Gov. Andrew Cuomo is in Albany

At 10:30 a.m., Cuomo hosts the state’s first-ever tourism summit in the Hart Lounge at the Egg Center for Performing Arts.

At noon, Gay and transgender rights advocates including Empire State Pride Agenda members and city and community officials call for state lawmakers to pass GENDA during the current legislative session, City Hall steps, Manhattan.

At 1 p.m., LG Bob Duffy (a former police chief) delivers remarks at the Police Officers’ Memorial Remembrance Ceremony, Empire State Plaza, Albany.

The NYC Council will hold a long-awaited vote on paid sick leave legislation at 1:30 p.m., Council chambers, City Hall, Manhattan. The vote will be preceded by a rally with advocates, and business and labor leaders on the City Hall steps.

At 2 p.m., a judge will release documents revealing the names of six lawmakers caught on the ex-Sen. Shirley Huntley wiretap – unless prosecutors appeals.

The IDC is holding an ethics and campaign finance reform hearing in Rockland County (home turf of Sen. David Carlucci) from 3 p.m. to 5 p.m. at the Valley Cottage Library, 110 New York 303, Valley Cottage.

At 6 p.m, the Democratic Assembly Campaign Committee holds a fundraiser, Tuscana West, 1300 I St. N.W., Washington, D.C.


Former gubernatorial candidate Carl Paladino is now a Buffalo school board member after winning 79 percent of the vote in yesterday’s elections.

“Something was missing at a public hearing held by the State Senate on Tuesday to examine New York City’s campaign finance system: the public.”

Stunned by the indictment of state Sen. John Sampson, charged with embezzling $440,000 from sales of foreclosed properties, the state Office of Court Administration launched a review of how foreclosure sales are handled.

Sampson’s mole in the US attorney’s office, exposed.

Bob McManus believes corruption in Albany starts at the top, and calls out Cuomo for his taxpayer funded pro-business ad campaign.

Sen. James Sanders, who replaced Huntley in the Senate, slams elected officials who “snitch” on their colleagues.

The state Department of Financial Services has begun an investigation into pension advance firms, the lenders that woo retirees to sign over their monthly pension checks in return for cash.

The Senate GOP’s casino plan, which is still being drafted, protects the Seneca Nation of Indians’ three casino investments in the region by honoring a decade-old compact between the state and tribe to keep new Las Vegas-style casinos from locating in a large portion of the region.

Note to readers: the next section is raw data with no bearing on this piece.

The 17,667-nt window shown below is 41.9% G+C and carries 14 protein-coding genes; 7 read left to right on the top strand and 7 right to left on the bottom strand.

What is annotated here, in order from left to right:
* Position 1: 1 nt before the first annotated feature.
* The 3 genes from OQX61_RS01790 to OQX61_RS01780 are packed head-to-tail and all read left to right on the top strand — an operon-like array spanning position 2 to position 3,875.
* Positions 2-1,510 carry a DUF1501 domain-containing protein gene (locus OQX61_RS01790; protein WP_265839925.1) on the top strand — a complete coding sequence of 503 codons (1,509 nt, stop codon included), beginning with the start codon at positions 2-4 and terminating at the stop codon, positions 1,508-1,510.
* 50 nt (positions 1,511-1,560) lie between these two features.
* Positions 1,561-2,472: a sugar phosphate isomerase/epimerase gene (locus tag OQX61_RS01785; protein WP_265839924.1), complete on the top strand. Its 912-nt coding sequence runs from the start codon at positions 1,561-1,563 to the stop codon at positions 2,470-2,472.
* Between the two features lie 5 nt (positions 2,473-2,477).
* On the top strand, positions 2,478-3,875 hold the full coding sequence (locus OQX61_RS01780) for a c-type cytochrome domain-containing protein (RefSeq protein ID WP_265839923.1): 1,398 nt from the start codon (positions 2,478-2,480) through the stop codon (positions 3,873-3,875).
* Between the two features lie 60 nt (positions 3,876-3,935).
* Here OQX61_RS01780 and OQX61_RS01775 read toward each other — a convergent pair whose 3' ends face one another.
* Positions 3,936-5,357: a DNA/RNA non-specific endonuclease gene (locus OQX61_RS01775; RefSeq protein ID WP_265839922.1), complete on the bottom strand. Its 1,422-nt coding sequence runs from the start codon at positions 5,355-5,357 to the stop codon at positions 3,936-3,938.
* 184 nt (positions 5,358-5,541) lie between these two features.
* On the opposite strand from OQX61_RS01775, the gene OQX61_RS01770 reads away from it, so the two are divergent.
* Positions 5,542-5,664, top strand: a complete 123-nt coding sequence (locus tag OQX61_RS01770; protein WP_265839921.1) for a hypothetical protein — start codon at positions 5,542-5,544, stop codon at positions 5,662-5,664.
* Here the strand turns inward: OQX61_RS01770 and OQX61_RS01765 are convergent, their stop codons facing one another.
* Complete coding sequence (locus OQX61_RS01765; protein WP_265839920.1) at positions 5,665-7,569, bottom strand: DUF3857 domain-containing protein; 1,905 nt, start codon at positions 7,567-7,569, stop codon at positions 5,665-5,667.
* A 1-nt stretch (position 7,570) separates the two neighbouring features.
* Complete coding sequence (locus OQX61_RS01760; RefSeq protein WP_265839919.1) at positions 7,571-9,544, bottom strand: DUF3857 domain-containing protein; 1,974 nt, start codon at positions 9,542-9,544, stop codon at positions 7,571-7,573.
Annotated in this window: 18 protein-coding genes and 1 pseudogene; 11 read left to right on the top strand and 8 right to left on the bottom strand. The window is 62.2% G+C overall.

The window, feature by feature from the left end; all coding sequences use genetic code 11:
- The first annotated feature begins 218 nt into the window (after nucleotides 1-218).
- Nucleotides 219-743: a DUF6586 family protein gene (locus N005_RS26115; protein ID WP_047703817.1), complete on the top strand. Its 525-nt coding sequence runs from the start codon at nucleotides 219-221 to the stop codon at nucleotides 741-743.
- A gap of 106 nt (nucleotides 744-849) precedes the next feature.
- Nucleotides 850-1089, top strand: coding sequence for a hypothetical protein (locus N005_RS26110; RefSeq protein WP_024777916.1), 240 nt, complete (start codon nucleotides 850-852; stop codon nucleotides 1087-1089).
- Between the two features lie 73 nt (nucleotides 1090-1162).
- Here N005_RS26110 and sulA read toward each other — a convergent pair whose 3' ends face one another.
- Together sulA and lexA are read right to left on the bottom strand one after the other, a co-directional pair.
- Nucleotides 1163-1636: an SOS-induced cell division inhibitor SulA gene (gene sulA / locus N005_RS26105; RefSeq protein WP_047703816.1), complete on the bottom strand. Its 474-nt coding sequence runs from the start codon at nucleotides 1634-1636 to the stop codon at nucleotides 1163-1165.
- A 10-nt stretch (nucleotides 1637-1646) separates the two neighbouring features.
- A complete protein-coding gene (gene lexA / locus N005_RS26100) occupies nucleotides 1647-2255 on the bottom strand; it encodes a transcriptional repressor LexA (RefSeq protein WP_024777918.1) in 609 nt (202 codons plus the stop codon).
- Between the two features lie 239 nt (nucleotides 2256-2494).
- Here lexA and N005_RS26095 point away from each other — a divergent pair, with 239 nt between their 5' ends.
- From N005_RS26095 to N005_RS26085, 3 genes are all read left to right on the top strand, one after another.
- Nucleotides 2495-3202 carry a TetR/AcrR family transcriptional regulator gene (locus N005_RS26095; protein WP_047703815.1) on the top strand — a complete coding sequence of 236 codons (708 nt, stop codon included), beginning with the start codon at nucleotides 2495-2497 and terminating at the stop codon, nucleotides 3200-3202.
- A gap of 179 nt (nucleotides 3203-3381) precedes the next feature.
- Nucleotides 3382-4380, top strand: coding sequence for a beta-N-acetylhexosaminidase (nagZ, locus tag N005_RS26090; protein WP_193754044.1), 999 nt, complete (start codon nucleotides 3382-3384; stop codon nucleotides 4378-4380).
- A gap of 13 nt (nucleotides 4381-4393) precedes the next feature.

When it comes to casinos, the TU says, Cuomo “is asking New York to buy into a game where the rules have yet to be explained and the payout is a mystery. Who’d take a bet like that?”

Ex-Rep. Anthony Weiner was an outspoken advocate for – and opponent to – many things while he served in Congress, but he was the lead sponsor one just one bill that was signed into law – a 2010 measure aimed at reducing cigarette sales-tax evasion.

A review of campaign finance filings by the AP found IDC leader Jeff Klein paid $150 per appearance to someone named “Turdo the magician.”

A NYPIRG report found that candidates, political committees and their contributors broke the law more than 103,805 times between between January 2011 and January 2013, while the state Board of Elections did little more than send warning letters to offenders.

Klein and Carlucci OpEd in favor of the IDC’s campaign finance reform and ethics proposals.

Economic-development agencies run by local governments doled out $1.5 billion in tax breaks to 4,486 projects in 2011, an increase of 16 percent in net exemptions since 2010, according to the state comptroller’s office.

Two long-shot NYC mayoral candidates – Sal Albanese and John Catsimatidis – are presenting problems for their more established rivals and getting under their skin.

Republican mayoral candidate Joseph Lhota said if he could turn back time, he would not have waged war with the Brooklyn Museum over a dung-covered painting of the Virgin Mary while serving as Rudy Giuliani’s deputy mayor.

The latest installment of Cuomo’s “Buffalo Billion” economic-development pledge – $10 million – will be used to help pay for ripping up a portion of the Robert Moses Parkway just south of Niagara Falls.

Former “Lost Boy” Chol Majok is now earning $36,000 a year as Syracuse Mayor Stephanie Miner’s scheduler.

Filmmaker Michael Moore thinks Mayor Bloomberg’s crusade against illegal guns is “wonderful.”

AG Eric Schneiderman applauds President Obama’s replacement of Edward DeMarco, who served as acting director of the Federal Housing Finance Agency, but says more needs to be done to resolve the foreclosure crisis.

Former President Clinton says his wife is “having a little fun being a private citizen for the first time in 20 years,” and hasn’t mentioned 2016 to him.

Connecticut lawmakers are reconsidering the state’s ban on mixed martial arts in a bid to cash in on the sport’s growing popularity.

David Fried – who was endorsed last month by Clinton in his bid for Rockland County executive – said he will give to charity $10,000 that political fixer, government informant and admitted felon Moses “Mark” Stern contributed to Fried’s failed 2006 run for New York State Assembly.

The Cuomo administration announced $91 million in low-income loans and tax credits for 33 affordable housing projects, including $4.4 million to assist in the “adaptive re-use” of Albany’s vacant Philip Livingston Magnet Academy.

A brief history of politicians and their struggles with weight loss.

Ex-Gov. Eliot Spitzer was overheard saying that if he runs for office again, it needs to be an office that demonstrates his willingness to “work my way back up.”

The king and queen of Sweden are headed to Harlem.